Waiting around for the refueling safety period to pass (5 minutes).
Coming in steep off of pit lane.
Those poor headlights.
There was an abundance of willing pit crew members for the first half of the race.
Somehow Gary’s balaclava transformed into a pirates hat.
John making sure the wheels stay on.
An RWB style AE86. I wonder if I’ll see this in Daikoku PA next week.
Beware of sharks.
It started to get pretty hot a bit after noon.
The cars had to be grounded via this cable during each refueling stop.
Danny happened to be free during my second outing so he grabbed my camera and shot these next few photos as I got into the car.
By mid afternoon the enthusiasm for being a pit crew member had died down. Here I am refueling the car for my upcoming laps with the help of the previous driver, Masajima-san.
Getting strapped into the bucket seat.
Ready to go!
It was pretty miserable in the nomex suits with no aircon so everyone was swarming the fan at one point or another.
Danny doing his best ninja impersonation. Who knew balaclavas were so versatile?
#48 wearing all her battle scars with pride.
My team’s car had to come in for a shifter bushing fix after ten and a half hours of racing. This was the only car out of the six that didn’t have fresh bushings.😦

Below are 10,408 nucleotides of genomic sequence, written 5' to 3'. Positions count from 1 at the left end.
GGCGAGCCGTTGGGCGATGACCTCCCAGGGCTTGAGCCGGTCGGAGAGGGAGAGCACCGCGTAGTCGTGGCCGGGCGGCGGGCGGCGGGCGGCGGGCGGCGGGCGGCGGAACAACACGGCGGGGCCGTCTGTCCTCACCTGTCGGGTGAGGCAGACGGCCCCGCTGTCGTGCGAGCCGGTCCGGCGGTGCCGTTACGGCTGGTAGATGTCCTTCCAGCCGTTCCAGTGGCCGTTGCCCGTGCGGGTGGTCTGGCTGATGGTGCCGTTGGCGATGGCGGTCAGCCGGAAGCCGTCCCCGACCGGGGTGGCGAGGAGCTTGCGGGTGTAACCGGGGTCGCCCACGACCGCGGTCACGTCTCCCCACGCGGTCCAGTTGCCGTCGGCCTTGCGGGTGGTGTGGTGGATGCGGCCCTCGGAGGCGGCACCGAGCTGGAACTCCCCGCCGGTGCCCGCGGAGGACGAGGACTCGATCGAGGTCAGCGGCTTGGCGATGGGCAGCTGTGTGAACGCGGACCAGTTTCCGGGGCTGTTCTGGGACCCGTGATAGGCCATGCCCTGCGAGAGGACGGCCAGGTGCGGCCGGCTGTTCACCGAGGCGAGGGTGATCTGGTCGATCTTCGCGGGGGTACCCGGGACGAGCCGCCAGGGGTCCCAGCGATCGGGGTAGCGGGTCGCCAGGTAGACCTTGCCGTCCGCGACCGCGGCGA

Our driver board was a mess by the end of the day.
Some of the teams got more aggressive as night fell. This Miata nearly took out some of his crew while coming in for a pit stop.
This team was having fun with its blinking LEDs and anime wrapped BMW.
The race took on a completely different feel in the dark.
It was surprising how poorly lit some parts of the track were.
Nakai-san drove the last 15 minutes in #48. Here he is passing the duo of kamikaze dive bombing Civics.
All six RWB Porsches successfully finished the race and Nakai-san wrapped it up with a thank you speech.
Some of the driving suggestions used to keep the cars in good order for 12 hours of racing.
That is a ton of brake dust.
Black rubber from tires that have met their end.
After the race, I had the privilege to drive the super wide 964 back to the shop.
This one is for the MaydayGarage boys back in HTX.